1. StrontiumEthics
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    StrontiumEthics New Member

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    Does Society play THAT MUCH of a role in our behavior?Need your feedback people!

    Discussion in 'The Lounge' started by StrontiumEthics, Jul 6, 2008.

    I am the type of person who sits down listen, and observes.As a 15 year old I've been observing that maybe society has been affecting us to a point where we are zombies. I dont know maybe its me. But society tells us what to wear, what to eat, what to know, how to act. For example, Kids are suppost to raise there hands when they want to go to the bathroom at school. At a young age we are told what and what not to do. Like eating with your hands is uncivilized, however in some indian/west indian cultures this is looked upon as normal. Another prime example is the differentiation between blue, and pink. Blue for boys, and pink for girls. Who actually determines these factors. All these little things play important roles on our lives as kids, and adults. My theology is that our life is like a house. The foundation which is basically the support of the house, made up of all the things we learn from youth to the age in which we can make decissions. The upper portion of the house after the foundation is the most heaviest, and basically made up of "Life Experiences". However, all of our life experiences are based on that initial foundation. If a strong foundation is not put in place by parents/gaurdians, the childs foundation will crumble, which in other words fall suspetible to the other power. This is power in most cases include things like peer-pressure, drugs, gangs, prostitution and im sure you can think of more. In essence, a "Lack of individuality". My premise is that society is not encouraging individuality, but rather commonality. I hope to see some people respond to my observation. Im asking you guys to give my point of view some seroius thought and critique. Looking for some feedback from various age group as well. No offence to anyone as well. Thank you.
     
  2. vivo_neco
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    vivo_neco New Member

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    You could probably do a PhD on how society effects people, and I’m hardly an expert on psychology/sociology etc. But I think the society we grow up in has a huge impact on our behaviour. We learn that we either have to at least partly conform to social norms or risk being ostracized, and that, as you say, influences how we live, what we eat, what we wear and how we act. There are some people who really don’t care about what society thinks, but they are in the minority.

    But everyone is not the same - we still all have different personalities, and there are degrees of conformity. I mean, look at us. Look at writers, artists, musicians, etc. As long as we have our imaginations, and we can see that there are flaws in society, we are not all ‘zombies’. The fact we can even talk about this shows us that society is not all-pervasive.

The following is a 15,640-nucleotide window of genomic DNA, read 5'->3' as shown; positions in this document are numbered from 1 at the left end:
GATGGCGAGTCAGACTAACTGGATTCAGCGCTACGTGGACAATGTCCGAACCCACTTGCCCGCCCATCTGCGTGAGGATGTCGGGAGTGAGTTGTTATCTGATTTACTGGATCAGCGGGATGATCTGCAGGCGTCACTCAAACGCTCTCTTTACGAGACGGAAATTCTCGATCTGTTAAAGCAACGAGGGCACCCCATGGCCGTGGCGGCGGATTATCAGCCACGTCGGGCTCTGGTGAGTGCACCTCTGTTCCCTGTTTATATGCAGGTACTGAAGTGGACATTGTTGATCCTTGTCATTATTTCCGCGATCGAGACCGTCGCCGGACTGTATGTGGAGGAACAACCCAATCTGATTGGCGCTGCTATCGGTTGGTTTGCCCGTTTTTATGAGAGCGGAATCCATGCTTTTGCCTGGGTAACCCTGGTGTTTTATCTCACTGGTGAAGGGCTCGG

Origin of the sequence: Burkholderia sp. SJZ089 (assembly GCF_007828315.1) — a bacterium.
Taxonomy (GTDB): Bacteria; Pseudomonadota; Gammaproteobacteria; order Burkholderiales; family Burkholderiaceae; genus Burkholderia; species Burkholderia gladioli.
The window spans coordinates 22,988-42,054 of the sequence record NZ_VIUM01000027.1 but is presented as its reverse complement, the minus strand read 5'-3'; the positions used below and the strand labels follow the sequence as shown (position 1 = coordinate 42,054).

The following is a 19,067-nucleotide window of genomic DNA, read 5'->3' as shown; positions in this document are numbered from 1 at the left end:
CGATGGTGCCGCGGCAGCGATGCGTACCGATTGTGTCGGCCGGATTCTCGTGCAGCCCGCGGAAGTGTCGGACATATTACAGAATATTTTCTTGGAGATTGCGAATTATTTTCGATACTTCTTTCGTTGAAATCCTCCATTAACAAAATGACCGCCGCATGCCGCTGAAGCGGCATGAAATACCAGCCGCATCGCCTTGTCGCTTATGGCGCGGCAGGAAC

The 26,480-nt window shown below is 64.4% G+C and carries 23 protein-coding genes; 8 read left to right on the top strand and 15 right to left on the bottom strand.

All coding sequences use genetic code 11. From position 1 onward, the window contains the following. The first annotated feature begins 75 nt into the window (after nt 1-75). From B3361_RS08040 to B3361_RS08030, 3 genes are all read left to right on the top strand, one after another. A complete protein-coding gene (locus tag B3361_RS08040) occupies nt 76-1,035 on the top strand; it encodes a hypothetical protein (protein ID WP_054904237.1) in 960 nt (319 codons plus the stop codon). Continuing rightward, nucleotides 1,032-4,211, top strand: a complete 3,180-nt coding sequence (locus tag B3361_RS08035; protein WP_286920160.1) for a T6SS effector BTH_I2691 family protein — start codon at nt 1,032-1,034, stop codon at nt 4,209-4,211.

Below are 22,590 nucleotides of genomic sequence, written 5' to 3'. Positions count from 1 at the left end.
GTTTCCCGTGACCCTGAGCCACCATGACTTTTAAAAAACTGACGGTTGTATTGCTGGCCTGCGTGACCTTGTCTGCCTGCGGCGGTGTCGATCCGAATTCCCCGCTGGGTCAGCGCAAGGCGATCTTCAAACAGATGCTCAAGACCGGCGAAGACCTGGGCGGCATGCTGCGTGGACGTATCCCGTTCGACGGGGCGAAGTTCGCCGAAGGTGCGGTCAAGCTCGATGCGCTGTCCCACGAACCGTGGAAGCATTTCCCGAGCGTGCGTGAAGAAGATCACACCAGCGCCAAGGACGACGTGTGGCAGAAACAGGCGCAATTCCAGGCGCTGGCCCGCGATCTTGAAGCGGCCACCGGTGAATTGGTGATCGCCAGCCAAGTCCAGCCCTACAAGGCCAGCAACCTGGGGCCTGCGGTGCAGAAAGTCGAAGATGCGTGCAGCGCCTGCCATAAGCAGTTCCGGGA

Society isn’t all bad, either. There are social norms in our culture that most of us accept are right and good (e.g. discouraging violence). I’d say that, when it comes down to it, society is part of the ‘nurture’ in nurture and nature - our parents will usually raise us in conformance with the rules of the society they live in. But we - for better or worse - have free will, and if we can recognise that something society encourages is harmful, then we should be smart enough not to follow it.

    I think you have a point when you say that society encourages us to be, as it were, sheep, blindly following the rest, and it can be difficult to resist the urge, since we risk being shunned if we do not. But, as I said before, one thing society does not do is force you. You have to face the consequences of your actions if you don’t do what society considers normal, but you always have a choice.

    I like the metaphor of a house, although I don’t necessarily agree that a strong foundation is a guarantee that children will not ‘fall in with the wrong crowd’. The cliché of a rebellious teenager is often proved right; if parents try and drill in (what they and society see as) right and wrong too soon or too persistently, then it could have the opposite effect a parent would’ve wished. That’s when it comes down to personality and free-will again. Some teenagers would conform under that pressure, and some would feel smothered and defy their parents/guardians.

    Or something. :)
     
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  3. Adelaide
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    Adelaide Member